The Reformed creeds, in their understanding of the church as a “chosen church” and an elect remnant, simply base themselves on scripture. Referring to the church of God in the Old Testament, Moses teaches Israel in Deuteronomy 7:6 that “the Lord thy God hath chosen thee to be a special people unto himself.” In the great New Testament book of the Bible on the church, the apostle Paul teaches the church in Ephesians 1:4–5 that she has been “chosen…before the foundation of the world” and “predestinated…according to the good pleasure of his will.” The church is one great, innumerable multitude chosen to salvation and gathered into fellowship with Christ throughout history.

When we speak of the church militant, we are speaking of that aspect of the church that is alive on the earth at any one time in history, is joined to Christ by faith, and is fighting the good fight of faith in the world against sin, Satan, and the whole world. The church is a warring church. She has been called out of the world to which she belongs by nature. She has been called into communion with Christ by faith. Enmity with the world is the result. To be the friend of God is to be the enemy of the world, sin, and Satan. The love of God demands that she hate the world. So the character of her life in the world of sin and darkness is one of constant warfare. The Heidelberg Catechism describes the life of the church militant in its explanation of the church’s petition, “deliver us from evil,” in Lord’s Day 52: “since our mortal enemies, the devil, the world, and our own flesh cease not to assault us, do Thou therefore preserve and strengthen us by the power of Thy Holy Spirit, that we may not be overcome in this spiritual warfare, but constantly and strenuously may resist our foes…”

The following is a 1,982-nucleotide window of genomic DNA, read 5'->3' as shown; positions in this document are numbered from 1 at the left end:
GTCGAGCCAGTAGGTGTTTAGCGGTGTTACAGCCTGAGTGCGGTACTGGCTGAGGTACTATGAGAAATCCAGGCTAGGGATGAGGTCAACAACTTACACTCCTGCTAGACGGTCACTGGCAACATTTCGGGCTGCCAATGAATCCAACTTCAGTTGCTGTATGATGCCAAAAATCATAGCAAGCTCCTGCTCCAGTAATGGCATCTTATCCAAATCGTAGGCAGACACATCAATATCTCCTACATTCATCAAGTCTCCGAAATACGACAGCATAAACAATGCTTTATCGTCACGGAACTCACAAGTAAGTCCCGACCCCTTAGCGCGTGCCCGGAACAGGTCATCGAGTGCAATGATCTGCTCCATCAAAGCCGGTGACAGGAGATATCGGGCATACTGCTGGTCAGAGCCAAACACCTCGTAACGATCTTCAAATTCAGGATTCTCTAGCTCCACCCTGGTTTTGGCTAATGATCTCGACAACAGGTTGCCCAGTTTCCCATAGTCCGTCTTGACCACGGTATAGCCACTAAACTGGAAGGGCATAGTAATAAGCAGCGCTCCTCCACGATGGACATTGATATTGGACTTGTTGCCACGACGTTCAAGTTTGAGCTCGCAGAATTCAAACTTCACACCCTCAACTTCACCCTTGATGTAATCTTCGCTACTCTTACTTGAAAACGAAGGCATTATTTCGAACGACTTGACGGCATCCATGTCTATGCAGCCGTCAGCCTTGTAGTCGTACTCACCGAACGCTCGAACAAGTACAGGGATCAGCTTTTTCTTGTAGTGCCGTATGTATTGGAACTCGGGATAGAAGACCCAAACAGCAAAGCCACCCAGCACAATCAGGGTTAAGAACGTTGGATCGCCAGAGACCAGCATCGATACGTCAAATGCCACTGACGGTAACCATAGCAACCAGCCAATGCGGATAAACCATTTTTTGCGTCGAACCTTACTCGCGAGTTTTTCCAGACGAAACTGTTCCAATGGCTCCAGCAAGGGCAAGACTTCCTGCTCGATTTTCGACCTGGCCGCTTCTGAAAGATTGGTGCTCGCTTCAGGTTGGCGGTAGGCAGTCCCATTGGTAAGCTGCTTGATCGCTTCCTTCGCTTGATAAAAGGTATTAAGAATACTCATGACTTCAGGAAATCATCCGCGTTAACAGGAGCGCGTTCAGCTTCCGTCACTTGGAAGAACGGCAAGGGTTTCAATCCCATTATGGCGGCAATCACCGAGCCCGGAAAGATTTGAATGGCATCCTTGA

The church triumphant means that aspect of the church that throughout history has finished their course of warfare on the earth and is glorified in heaven—some in soul, a few in body and soul, such as Elijah and Moses. The church triumphant is living and reigning with Jesus Christ in conscious glory in heaven.

The truth of the church triumphant is closely connected with the doctrine of the intermediate state. The intermediate state is the state of the saints after physical death and before the final resurrection. The false doctrine of soul sleep denied that there was such a thing as the church triumphant. According to that false doctrine, when the saints die their souls enter a state of unconscious existence until the final resurrection. Rome denied that the church triumphant included most believers. Most believers entered purgatory at their death to suffer punishment and to pay for their sins. The Reformed faith teaches that the saints at their death are immediately taken up to be with Christ in glory. The body of the saint goes into the grave, and the soul of the saint is resurrected to heavenly glory. Christ assured the thief on the cross that he would be with Christ in Paradise that day. That word of Christ also refutes the Roman Catholic fiction of purgatory. If there was a man that needed purgatory, surely it was the thief on the cross, but he went immediately to be with Christ.